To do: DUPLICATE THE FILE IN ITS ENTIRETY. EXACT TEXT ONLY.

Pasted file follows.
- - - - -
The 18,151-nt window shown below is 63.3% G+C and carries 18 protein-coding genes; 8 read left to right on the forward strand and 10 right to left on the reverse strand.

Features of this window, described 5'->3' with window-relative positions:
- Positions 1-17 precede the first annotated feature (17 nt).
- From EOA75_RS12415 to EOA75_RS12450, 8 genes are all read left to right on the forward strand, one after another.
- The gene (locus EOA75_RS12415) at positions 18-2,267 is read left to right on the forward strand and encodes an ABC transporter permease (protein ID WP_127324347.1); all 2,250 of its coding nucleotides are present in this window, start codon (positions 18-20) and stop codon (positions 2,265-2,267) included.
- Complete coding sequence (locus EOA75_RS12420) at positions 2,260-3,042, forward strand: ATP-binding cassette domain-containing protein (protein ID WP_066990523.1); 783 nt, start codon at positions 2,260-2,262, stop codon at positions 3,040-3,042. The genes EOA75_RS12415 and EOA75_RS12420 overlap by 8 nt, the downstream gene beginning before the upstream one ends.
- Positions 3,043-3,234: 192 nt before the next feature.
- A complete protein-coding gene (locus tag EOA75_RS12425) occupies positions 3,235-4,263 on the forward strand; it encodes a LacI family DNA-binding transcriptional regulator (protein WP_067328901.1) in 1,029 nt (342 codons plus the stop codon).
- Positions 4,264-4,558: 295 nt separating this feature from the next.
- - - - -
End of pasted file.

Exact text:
The 18,151-nt window shown below is 63.3% G+C and carries 18 protein-coding genes; 8 read left to right on the forward strand and 10 right to left on the reverse strand.

Features of this window, described 5'->3' with window-relative positions:
- Positions 1-17 precede the first annotated feature (17 nt).
- From EOA75_RS12415 to EOA75_RS12450, 8 genes are all read left to right on the forward strand, one after another.
- The gene (locus EOA75_RS12415) at positions 18-2,267 is read left to right on the forward strand and encodes an ABC transporter permease (protein ID WP_127324347.1); all 2,250 of its coding nucleotides are present in this window, start codon (positions 18-20) and stop codon (positions 2,265-2,267) included.
- Complete coding sequence (locus EOA75_RS12420) at positions 2,260-3,042, forward strand: ATP-binding cassette domain-containing protein (protein ID WP_066990523.1); 783 nt, start codon at positions 2,260-2,262, stop codon at positions 3,040-3,042. The genes EOA75_RS12415 and EOA75_RS12420 overlap by 8 nt, the downstream gene beginning before the upstream one ends.
- Positions 3,043-3,234: 192 nt before the next feature.
- A complete protein-coding gene (locus tag EOA75_RS12425) occupies positions 3,235-4,263 on the forward strand; it encodes a LacI family DNA-binding transcriptional regulator (protein WP_067328901.1) in 1,029 nt (342 codons plus the stop codon).
- Positions 4,264-4,558: 295 nt separating this feature from the next.